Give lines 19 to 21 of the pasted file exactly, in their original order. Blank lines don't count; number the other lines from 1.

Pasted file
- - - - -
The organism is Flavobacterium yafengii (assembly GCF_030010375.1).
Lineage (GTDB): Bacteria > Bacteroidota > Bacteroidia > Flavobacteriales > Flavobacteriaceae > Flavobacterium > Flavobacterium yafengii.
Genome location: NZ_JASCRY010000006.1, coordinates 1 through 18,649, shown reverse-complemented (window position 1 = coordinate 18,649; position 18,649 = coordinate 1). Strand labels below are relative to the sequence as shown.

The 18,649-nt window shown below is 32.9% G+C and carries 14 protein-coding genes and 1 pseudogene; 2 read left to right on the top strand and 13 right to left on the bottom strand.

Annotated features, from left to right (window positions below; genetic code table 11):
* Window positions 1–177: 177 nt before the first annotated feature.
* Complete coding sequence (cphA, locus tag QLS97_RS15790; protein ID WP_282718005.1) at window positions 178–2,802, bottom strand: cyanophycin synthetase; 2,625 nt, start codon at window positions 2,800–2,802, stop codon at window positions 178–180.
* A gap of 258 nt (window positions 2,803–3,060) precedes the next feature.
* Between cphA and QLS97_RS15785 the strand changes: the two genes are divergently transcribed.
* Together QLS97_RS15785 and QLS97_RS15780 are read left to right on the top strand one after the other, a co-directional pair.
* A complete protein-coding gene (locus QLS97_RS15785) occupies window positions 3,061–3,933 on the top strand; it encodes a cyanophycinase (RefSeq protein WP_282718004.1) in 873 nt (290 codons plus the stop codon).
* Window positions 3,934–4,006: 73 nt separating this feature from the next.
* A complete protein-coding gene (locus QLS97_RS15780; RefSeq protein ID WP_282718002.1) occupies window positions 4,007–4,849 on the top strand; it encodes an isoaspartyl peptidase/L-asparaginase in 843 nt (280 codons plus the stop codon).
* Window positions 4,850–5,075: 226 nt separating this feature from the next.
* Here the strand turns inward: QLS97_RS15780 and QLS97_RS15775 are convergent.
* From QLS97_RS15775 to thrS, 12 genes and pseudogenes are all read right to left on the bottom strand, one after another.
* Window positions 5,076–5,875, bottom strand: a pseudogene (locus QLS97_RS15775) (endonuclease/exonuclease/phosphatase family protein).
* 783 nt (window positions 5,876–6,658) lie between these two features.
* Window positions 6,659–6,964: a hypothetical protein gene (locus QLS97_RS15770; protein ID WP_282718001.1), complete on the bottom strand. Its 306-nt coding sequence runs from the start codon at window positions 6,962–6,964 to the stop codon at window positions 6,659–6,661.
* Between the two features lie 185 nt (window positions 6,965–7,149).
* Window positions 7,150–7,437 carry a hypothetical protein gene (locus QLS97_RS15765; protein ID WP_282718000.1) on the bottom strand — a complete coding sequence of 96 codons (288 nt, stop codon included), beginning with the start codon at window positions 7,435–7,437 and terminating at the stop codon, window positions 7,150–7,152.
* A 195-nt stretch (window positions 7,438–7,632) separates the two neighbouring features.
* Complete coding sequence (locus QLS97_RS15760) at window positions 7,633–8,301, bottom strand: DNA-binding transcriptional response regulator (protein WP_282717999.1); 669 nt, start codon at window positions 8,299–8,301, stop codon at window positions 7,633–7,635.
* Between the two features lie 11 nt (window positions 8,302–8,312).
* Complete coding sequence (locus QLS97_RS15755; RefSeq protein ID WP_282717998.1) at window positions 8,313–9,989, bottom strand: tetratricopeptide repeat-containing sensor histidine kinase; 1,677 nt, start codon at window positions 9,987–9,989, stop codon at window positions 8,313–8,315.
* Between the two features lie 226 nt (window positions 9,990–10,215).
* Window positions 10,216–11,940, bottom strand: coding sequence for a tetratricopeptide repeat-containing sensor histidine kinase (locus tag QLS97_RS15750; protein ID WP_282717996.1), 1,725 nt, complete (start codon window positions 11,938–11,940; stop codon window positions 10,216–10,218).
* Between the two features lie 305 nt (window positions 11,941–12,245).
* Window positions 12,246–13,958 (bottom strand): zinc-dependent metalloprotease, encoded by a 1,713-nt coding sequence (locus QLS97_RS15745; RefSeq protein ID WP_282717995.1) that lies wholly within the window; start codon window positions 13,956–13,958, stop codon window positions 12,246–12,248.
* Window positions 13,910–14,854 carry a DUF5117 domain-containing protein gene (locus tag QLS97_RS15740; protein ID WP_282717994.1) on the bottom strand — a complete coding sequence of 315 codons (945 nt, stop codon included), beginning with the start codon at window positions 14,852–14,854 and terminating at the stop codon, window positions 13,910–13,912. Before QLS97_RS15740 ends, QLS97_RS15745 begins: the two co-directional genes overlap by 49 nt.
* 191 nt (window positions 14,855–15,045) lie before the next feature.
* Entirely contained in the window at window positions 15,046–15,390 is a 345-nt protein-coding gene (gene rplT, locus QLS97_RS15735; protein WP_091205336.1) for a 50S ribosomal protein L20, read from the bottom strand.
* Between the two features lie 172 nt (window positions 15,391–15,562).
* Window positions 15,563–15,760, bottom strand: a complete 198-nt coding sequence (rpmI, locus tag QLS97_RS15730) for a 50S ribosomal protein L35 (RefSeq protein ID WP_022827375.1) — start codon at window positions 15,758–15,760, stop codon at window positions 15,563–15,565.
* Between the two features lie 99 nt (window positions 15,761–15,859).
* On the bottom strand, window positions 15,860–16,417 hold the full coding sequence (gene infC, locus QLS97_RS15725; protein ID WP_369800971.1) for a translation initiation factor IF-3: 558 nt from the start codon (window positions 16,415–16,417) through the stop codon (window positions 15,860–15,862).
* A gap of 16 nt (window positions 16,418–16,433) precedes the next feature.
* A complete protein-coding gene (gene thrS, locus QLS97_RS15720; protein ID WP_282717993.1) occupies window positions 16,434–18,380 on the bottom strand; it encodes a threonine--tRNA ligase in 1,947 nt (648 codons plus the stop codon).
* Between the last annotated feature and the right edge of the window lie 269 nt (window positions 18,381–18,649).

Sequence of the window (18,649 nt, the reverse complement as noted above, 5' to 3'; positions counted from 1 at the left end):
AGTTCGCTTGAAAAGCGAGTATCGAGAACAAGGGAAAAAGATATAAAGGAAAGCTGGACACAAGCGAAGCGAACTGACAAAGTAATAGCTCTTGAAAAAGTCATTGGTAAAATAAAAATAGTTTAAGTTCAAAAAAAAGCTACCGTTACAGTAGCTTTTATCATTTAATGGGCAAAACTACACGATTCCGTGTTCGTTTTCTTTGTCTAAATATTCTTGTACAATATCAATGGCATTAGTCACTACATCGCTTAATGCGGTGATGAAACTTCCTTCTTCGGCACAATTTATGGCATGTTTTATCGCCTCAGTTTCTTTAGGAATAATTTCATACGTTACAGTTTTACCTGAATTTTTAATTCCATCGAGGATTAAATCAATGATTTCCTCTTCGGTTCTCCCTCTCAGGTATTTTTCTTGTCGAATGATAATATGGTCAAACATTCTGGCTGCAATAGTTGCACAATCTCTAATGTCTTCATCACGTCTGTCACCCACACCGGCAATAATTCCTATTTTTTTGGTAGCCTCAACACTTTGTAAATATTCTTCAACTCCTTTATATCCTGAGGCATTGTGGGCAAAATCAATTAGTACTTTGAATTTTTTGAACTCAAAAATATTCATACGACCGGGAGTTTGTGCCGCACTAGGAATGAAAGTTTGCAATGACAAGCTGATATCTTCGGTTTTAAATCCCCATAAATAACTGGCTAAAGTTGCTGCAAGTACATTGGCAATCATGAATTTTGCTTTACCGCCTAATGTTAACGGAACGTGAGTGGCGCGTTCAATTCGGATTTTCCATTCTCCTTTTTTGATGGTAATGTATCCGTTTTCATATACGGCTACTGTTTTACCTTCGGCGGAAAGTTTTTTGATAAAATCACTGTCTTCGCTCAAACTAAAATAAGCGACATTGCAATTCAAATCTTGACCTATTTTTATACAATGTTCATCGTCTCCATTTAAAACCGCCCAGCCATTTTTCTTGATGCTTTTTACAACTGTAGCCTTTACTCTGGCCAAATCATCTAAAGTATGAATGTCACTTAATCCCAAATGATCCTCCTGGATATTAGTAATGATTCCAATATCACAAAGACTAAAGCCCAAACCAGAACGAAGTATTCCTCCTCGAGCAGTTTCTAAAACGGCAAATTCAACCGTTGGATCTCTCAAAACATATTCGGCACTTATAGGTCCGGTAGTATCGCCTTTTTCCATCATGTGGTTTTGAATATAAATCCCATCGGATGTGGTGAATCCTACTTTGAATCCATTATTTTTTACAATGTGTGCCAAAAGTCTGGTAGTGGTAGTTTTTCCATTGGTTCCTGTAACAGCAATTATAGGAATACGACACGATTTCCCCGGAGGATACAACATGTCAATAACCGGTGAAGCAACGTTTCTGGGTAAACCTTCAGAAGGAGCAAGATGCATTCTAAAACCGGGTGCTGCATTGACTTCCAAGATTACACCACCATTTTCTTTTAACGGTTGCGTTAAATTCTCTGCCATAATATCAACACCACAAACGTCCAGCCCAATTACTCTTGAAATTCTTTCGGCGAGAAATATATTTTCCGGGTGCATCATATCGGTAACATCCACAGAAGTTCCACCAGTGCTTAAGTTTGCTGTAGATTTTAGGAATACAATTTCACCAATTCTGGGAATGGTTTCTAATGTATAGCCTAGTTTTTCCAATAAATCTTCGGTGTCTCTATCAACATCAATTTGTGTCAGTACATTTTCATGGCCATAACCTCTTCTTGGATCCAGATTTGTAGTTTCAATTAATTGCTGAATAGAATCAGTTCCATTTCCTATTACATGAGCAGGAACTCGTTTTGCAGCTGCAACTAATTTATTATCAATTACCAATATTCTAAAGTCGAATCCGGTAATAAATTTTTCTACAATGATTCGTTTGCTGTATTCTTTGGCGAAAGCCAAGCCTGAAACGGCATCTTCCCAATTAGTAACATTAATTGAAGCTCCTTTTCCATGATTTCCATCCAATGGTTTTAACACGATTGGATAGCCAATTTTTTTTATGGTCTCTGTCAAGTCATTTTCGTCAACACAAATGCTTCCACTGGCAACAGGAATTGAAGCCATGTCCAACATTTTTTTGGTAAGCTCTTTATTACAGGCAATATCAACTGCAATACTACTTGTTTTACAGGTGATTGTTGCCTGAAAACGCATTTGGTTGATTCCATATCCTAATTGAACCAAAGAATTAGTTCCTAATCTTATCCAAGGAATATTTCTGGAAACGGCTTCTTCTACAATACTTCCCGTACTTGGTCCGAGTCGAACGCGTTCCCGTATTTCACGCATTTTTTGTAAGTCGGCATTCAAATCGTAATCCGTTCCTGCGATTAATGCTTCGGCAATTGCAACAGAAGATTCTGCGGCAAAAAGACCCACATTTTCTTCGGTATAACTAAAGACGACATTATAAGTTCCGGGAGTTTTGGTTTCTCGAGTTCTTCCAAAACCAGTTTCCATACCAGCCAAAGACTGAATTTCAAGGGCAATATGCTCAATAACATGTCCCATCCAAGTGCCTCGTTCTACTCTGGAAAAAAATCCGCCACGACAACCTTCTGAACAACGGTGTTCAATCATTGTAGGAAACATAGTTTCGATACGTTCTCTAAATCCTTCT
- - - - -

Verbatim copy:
* Window positions 6,659–6,964: a hypothetical protein gene (locus QLS97_RS15770; protein ID WP_282718001.1), complete on the bottom strand. Its 306-nt coding sequence runs from the start codon at window positions 6,962–6,964 to the stop codon at window positions 6,659–6,661.
* Between the two features lie 185 nt (window positions 6,965–7,149).
* Window positions 7,150–7,437 carry a hypothetical protein gene (locus QLS97_RS15765; protein ID WP_282718000.1) on the bottom strand — a complete coding sequence of 96 codons (288 nt, stop codon included), beginning with the start codon at window positions 7,435–7,437 and terminating at the stop codon, window positions 7,150–7,152.